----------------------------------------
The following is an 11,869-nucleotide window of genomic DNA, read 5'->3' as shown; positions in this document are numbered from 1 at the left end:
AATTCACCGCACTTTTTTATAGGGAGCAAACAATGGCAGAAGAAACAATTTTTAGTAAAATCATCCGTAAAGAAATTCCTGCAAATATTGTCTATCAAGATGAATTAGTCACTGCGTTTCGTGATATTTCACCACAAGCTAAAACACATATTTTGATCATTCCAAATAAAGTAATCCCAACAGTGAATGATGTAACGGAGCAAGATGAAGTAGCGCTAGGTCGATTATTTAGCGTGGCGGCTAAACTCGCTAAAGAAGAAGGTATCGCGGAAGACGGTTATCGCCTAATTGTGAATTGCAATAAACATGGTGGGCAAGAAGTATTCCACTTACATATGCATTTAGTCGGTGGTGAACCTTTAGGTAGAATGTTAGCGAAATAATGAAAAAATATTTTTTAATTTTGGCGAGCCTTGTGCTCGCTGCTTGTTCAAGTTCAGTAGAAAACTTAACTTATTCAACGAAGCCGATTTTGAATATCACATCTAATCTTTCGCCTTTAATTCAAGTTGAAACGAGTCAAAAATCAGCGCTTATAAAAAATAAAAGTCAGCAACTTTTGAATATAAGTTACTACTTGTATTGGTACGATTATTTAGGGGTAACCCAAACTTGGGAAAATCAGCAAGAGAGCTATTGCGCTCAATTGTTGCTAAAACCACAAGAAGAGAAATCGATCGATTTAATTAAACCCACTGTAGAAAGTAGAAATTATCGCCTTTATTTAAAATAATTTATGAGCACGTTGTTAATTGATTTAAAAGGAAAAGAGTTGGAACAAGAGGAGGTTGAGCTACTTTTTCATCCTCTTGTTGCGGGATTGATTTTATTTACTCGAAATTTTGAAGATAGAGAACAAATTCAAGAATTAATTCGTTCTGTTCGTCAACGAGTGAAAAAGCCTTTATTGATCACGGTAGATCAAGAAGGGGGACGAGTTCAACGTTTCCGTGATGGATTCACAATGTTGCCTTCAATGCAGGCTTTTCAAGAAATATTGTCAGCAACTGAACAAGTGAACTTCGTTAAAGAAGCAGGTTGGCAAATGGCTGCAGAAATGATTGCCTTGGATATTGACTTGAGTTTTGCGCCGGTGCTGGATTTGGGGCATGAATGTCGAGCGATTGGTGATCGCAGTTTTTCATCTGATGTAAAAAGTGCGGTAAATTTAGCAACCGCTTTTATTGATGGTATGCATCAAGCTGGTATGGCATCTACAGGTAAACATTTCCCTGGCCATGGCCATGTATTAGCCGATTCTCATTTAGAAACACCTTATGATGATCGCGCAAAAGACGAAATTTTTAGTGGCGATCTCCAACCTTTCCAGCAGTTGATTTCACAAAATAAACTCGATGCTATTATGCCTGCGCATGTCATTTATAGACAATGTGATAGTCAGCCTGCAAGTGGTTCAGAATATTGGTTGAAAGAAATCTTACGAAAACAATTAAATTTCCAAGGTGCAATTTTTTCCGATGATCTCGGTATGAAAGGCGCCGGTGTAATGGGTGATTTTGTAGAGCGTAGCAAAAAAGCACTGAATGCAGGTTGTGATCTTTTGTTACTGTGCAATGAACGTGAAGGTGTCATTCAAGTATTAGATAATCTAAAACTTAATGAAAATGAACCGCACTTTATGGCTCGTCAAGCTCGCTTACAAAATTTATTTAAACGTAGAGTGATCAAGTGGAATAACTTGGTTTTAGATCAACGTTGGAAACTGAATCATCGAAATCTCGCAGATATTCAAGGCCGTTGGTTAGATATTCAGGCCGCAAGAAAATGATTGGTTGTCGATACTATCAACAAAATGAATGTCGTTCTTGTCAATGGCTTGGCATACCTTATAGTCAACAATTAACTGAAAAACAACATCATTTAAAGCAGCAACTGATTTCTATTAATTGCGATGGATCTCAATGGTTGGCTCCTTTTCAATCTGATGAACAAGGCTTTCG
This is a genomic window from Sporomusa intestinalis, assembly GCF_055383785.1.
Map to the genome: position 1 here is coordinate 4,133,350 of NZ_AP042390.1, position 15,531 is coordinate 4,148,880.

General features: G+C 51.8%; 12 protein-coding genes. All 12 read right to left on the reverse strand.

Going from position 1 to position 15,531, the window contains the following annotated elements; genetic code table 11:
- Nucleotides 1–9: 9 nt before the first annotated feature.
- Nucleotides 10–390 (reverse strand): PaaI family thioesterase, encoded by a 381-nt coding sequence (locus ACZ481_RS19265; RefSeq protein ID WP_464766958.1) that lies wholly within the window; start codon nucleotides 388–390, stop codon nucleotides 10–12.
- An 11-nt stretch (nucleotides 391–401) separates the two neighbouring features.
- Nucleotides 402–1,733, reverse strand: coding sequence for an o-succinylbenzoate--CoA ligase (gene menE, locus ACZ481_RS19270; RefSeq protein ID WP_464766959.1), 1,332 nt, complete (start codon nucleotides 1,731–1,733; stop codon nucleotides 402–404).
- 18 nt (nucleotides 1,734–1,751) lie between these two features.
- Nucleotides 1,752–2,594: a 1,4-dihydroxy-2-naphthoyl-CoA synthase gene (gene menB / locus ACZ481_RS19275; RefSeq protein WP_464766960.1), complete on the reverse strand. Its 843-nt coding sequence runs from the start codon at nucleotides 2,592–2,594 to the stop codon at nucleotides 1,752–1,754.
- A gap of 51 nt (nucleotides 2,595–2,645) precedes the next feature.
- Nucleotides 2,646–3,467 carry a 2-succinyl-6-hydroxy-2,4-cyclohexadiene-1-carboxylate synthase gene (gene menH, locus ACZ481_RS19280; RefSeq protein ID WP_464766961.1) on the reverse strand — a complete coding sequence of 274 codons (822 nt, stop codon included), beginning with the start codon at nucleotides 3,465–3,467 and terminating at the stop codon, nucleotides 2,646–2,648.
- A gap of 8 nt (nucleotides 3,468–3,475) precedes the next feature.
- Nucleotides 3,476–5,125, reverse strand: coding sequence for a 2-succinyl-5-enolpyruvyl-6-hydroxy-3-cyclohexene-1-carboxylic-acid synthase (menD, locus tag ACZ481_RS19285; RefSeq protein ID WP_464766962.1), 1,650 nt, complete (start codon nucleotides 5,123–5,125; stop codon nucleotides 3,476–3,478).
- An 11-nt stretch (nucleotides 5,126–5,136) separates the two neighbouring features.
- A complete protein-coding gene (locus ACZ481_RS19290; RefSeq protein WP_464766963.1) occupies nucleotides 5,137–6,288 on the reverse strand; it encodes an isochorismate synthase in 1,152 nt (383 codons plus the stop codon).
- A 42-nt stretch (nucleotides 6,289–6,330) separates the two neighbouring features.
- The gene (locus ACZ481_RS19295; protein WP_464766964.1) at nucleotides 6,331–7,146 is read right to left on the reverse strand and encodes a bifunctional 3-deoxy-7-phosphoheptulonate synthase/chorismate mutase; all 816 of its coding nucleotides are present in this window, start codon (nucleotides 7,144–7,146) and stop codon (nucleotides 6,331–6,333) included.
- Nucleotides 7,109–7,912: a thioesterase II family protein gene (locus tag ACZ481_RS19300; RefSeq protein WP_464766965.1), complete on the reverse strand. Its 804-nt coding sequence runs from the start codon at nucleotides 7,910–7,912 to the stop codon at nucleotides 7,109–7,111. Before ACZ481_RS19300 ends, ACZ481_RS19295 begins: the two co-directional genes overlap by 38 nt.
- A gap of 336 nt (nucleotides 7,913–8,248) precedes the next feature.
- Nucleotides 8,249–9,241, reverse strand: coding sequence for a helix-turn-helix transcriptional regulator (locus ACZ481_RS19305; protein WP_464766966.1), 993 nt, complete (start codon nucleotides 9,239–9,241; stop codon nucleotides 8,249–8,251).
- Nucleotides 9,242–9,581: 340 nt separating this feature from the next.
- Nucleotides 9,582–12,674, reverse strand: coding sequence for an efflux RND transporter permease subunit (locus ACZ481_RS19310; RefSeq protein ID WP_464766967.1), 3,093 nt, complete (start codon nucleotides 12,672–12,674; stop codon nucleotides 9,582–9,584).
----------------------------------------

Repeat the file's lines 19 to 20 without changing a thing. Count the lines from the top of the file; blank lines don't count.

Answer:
- A 42-nt stretch (nucleotides 6,289–6,330) separates the two neighbouring features.
- The gene (locus ACZ481_RS19295; protein WP_464766964.1) at nucleotides 6,331–7,146 is read right to left on the reverse strand and encodes a bifunctional 3-deoxy-7-phosphoheptulonate synthase/chorismate mutase; all 816 of its coding nucleotides are present in this window, start codon (nucleotides 7,144–7,146) and stop codon (nucleotides 6,331–6,333) included.